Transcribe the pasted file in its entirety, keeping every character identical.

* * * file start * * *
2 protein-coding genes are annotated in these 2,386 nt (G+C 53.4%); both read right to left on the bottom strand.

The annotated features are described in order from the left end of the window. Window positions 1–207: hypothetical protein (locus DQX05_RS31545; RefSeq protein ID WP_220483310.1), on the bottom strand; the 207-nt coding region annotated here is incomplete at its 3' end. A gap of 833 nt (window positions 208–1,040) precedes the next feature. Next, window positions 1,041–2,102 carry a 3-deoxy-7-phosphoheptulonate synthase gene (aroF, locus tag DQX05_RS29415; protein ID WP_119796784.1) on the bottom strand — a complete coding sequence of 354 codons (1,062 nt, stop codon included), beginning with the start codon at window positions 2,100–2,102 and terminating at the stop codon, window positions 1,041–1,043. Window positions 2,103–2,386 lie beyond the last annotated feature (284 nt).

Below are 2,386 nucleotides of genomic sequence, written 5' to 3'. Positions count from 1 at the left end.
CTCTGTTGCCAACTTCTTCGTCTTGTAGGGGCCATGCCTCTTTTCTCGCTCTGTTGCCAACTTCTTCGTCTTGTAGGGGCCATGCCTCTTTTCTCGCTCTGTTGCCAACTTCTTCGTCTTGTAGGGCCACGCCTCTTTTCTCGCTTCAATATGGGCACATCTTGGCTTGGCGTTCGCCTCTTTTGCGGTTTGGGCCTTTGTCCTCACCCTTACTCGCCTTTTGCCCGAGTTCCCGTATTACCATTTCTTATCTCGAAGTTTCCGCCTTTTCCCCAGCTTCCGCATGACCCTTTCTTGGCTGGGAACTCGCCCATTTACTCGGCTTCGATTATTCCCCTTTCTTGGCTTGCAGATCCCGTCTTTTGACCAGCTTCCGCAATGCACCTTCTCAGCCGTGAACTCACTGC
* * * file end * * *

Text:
2 protein-coding genes are annotated in these 2,386 nt (G+C 53.4%); both read right to left on the bottom strand.

The annotated features are described in order from the left end of the window. Window positions 1–207: hypothetical protein (locus DQX05_RS31545; RefSeq protein ID WP_220483310.1), on the bottom strand; the 207-nt coding region annotated here is incomplete at its 3' end. A gap of 833 nt (window positions 208–1,040) precedes the next feature. Next, window positions 1,041–2,102 carry a 3-deoxy-7-phosphoheptulonate synthase gene (aroF, locus tag DQX05_RS29415; protein ID WP_119796784.1) on the bottom strand — a complete coding sequence of 354 codons (1,062 nt, stop codon included), beginning with the start codon at window positions 2,100–2,102 and terminating at the stop codon, window positions 1,041–1,043. Window positions 2,103–2,386 lie beyond the last annotated feature (284 nt).

Below are 2,386 nucleotides of genomic sequence, written 5' to 3'. Positions count from 1 at the left end.
CTCTGTTGCCAACTTCTTCGTCTTGTAGGGGCCATGCCTCTTTTCTCGCTCTGTTGCCAACTTCTTCGTCTTGTAGGGGCCATGCCTCTTTTCTCGCTCTGTTGCCAACTTCTTCGTCTTGTAGGGCCACGCCTCTTTTCTCGCTTCAATATGGGCACATCTTGGCTTGGCGTTCGCCTCTTTTGCGGTTTGGGCCTTTGTCCTCACCCTTACTCGCCTTTTGCCCGAGTTCCCGTATTACCATTTCTTATCTCGAAGTTTCCGCCTTTTCCCCAGCTTCCGCATGACCCTTTCTTGGCTGGGAACTCGCCCATTTACTCGGCTTCGATTATTCCCCTTTCTTGGCTTGCAGATCCCGTCTTTTGACCAGCTTCCGCAATGCACCTTCTCAGCCGTGAACTCACTGC